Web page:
“Ahhh-good afternoon, Arnold.” Miss Bookworm said after he had greeted her outside of the militia headquarters. “I trust you’ve recovered from what that Metier man did?”
Arnold’s side rarely flared in pain anymore, but he shook his head no all the same, “There’s one thing I still have to do. Do you have some time on your hands? I have a couple of confessions to get through today.”
Bookworm looked rather surprised as he started to walk past her and into the HQ, but he was much more surprised to find that the headquarters was empty when he tried to enter.
“Renovating. Or moving. I’m not sure which right now I’m sorry to say,” She explained.
Arnold raised an eyebrow, but shrugged. “Alright, then wherever is fine. We can go to the asylum if you want.” Now that he said that though, he wondered if she was even aware of it’s existence yet.
“I’ve heard of it,” Bookworm admitted. “Through some…interesting rumors.”
Arnold wondered what she had heard, but he supposed he should be grateful that word was getting around now, “If you want to come down and inspect it, be my guest.” She agreed and the two walked in silence until they reached the pier and he asked, “What do you know of my criminal background?”
“Nothing of that.”
He couldn’t see her reaction as he walked ahead of her, but it didn’t really matter. Arnold just continued his pace, “Well, I have a lot of confessing to do then.”
They arrived at the transport, which had been set up to take people to the hospital or the asylum as needed and rode it down. There was no one on guard except for the submarine operator, who was only supposed to ferry the staff and their guests for the moment. “Welcome to the sanitarium, which just so happens to be a madhouse designed by a madwoman. Care to see our non-existent patients?”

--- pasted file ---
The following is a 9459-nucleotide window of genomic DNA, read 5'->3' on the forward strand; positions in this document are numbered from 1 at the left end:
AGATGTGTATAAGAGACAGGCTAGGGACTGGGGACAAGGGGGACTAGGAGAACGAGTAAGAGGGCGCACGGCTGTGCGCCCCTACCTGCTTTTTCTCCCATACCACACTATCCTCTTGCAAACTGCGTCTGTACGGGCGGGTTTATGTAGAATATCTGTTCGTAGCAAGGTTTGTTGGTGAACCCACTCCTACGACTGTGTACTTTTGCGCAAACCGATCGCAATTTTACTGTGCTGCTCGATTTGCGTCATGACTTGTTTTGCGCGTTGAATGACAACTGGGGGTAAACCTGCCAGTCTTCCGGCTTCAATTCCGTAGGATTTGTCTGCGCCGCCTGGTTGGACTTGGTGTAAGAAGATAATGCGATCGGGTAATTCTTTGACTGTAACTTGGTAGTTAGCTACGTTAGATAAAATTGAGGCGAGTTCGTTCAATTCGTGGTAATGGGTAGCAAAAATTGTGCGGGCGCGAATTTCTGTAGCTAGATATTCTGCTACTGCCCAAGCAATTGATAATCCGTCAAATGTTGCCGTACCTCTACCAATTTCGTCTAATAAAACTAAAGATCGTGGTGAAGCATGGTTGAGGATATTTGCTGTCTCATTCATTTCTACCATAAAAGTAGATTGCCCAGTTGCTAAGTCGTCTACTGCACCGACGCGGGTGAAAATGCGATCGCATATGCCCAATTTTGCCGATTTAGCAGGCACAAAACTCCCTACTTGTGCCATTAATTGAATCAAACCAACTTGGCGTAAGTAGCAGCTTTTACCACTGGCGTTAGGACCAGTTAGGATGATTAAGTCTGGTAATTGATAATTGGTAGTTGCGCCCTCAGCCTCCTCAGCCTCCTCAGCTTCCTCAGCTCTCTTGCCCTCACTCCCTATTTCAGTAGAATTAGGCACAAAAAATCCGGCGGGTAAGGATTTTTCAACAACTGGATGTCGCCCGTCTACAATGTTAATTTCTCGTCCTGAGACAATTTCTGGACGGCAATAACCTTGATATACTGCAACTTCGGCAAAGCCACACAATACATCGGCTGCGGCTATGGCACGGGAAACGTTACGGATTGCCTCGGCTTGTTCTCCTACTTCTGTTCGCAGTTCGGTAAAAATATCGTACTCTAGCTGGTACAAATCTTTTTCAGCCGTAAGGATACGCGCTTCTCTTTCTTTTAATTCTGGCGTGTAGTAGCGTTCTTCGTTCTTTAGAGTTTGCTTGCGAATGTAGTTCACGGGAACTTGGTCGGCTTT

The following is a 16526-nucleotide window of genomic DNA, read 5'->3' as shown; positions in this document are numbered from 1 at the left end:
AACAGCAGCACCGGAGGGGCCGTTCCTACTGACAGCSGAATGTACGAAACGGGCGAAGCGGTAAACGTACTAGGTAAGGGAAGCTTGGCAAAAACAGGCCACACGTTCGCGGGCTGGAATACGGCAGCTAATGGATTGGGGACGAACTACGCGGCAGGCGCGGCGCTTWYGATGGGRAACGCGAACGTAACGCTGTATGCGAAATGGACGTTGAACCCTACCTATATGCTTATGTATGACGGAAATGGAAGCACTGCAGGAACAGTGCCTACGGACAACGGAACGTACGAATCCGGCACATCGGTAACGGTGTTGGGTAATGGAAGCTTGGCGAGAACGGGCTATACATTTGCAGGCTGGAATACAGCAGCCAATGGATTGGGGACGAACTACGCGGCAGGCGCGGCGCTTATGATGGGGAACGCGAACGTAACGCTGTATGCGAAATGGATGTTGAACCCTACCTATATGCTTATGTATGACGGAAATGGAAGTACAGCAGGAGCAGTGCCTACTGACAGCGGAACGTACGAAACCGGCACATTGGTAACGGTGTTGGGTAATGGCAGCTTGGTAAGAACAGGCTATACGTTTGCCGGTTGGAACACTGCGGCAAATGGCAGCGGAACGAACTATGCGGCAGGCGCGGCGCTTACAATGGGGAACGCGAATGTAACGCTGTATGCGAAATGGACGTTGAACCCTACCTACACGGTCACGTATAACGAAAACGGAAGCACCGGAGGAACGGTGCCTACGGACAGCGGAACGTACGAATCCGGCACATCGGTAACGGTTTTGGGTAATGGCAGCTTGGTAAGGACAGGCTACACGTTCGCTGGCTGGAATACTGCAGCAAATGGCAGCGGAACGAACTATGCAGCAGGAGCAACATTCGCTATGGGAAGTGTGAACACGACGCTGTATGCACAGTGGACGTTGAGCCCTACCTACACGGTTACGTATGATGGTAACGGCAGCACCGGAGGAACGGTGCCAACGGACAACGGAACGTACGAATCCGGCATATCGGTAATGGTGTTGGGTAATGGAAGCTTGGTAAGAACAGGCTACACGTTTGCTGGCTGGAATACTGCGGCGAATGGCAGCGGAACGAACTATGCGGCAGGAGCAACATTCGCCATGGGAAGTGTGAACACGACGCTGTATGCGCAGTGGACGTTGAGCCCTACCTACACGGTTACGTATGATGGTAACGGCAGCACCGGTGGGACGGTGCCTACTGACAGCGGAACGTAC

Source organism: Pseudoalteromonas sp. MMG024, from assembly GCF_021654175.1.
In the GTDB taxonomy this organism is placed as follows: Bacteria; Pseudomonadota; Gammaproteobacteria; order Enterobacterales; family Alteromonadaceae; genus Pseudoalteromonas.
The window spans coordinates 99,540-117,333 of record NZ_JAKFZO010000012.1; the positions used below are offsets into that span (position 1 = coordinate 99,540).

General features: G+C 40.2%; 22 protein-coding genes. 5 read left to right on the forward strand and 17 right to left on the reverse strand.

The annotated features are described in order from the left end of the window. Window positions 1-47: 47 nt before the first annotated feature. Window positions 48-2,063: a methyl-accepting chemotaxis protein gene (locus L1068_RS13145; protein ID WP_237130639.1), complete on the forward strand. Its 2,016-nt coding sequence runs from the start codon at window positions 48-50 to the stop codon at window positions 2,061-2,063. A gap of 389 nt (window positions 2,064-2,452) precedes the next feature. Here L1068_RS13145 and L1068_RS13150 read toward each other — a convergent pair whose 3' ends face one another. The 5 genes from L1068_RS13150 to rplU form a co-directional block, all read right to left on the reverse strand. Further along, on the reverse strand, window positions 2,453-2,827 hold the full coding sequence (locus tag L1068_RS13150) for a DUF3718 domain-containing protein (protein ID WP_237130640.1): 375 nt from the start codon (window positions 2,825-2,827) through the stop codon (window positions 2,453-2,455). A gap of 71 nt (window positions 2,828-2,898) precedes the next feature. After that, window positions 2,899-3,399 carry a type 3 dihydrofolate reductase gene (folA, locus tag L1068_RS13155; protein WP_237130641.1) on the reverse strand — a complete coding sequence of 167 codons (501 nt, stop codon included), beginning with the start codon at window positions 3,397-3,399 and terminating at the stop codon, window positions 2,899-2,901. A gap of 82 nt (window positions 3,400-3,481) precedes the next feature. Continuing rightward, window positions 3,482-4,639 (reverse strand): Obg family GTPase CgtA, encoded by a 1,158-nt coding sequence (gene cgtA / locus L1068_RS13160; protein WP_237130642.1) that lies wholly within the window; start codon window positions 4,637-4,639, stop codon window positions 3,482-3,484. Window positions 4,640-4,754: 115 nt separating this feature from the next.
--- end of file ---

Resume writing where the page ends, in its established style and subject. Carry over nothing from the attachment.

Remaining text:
She nodded, and so he took her on a tour of the facilities cells, and proved to her that they were completely empty for the moment. “As of right now, we’re not even officially open. The rumors you heard were exagerated, but feel free to come down here whenever to check though.”
She seemed pleased by the arrangement and smiled to him, “I hope you don’t take it amiss that I hope the facility won’t have to be used very often,”
“Of course,” Arnold responded honestly. In his mind, the facility was meant to be equipped to deal with people who were as unstable as Henri and worse, but he was also hoping it could be used by people who just wanted an escape from the world outside for a little while. That’s why he’d had a sky room in the design which…hadn’t turned out at all like he’d intended. Now the facility was so surreal it might just make a sane person worse. Still it was looking more and more like Maddox would be staying with her husband and wouldn’t need her room, so it was likely that room could just be used by a patient seeking refuge or safety from those who meant them harm.